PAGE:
There are days when solitude is a heady wine that intoxicates you with freedom, others when it is a bitter tonic, and still others when it is a poison that makes you beat your head against the wall. ― Sidonie-Gabrielle Colette, Oeuvres complètes en seize volumes. (Flammarion November 19, 1992) Originally published April 18th 1974.
The years I have squandered in puerile excitement, in going hither and thither, in seeking to force nature and time, I ought to have spent in solitude and meditation, in endeavoring to make myself worthy of being loved. ― Théophile Gautier, Mademoiselle de Maupin. (Penguin Books July 25th 2006) Originally published 1835)
You had carved the infallible signsOf my enchantmentWith a dagger whose coral handle forks into infinitySo that your blood and mineWould become one — André Breton, from “It Was Going on Five in the Morning,” Andre Breton: Selections. (University of California Press; 1st edition October 1, 2003)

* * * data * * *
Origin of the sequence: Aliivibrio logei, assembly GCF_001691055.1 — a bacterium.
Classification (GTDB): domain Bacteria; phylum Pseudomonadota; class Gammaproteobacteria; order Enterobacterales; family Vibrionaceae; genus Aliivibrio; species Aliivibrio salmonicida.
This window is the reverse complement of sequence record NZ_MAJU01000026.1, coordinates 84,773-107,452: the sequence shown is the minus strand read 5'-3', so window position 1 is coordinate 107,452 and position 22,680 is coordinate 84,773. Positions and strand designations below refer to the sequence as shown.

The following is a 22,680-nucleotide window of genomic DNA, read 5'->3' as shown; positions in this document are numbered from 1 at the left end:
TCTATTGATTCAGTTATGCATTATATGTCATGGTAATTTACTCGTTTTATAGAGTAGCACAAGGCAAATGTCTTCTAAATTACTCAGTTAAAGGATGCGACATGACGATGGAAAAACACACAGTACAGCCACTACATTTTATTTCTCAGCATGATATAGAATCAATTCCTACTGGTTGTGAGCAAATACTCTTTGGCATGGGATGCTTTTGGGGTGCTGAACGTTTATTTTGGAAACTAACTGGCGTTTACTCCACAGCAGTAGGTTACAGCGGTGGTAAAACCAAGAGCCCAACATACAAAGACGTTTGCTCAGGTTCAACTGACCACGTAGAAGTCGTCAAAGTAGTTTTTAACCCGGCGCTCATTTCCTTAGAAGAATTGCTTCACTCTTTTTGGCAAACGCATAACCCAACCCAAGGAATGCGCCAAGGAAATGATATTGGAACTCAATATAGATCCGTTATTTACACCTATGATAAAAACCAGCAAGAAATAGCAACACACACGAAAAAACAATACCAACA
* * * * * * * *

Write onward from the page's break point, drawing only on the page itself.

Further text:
I know,I know and you know, we knew,we did not know, wewere there, after all, and not thereand at times whenonly the void stood between us we gotall the way to each other — Paul Celan , from “Soviel Gestirne” (So Many Constellations), Selected Poems and Prose of Paul Celan. (W. W. Norton & Company;… Continue reading Paul Celan
Whatever may have been said of the satiety of pleasure and of the disgust which usually follows passion, any man who has anything of a heart and who is not wretchedly and hopelessly blasé feels his love increased by his happiness, and very often the best way to retain a lover ready to leave is… Continue reading Théophile Gautier
Marius and Cosette were in the dark in regard to each other. They did not speak, they did not bow, they were not acquainted; they saw each other; and, like the stars in the sky separated by millions of leagues, they lived by gazing upon each other. ― Victor Hugo, Les Misérables. (A. Lacroix, Verboeckhoven… Continue reading Victor Hugo
It is very hard to live with silence. The real silence is death and this is terrible. To approach this silence, it is necessary to journey to the desert. You do not go to the desert to find identity, but to lose it, to lose your personality, to be anonymous. You make yourself void. You… Continue reading Edmond Jabès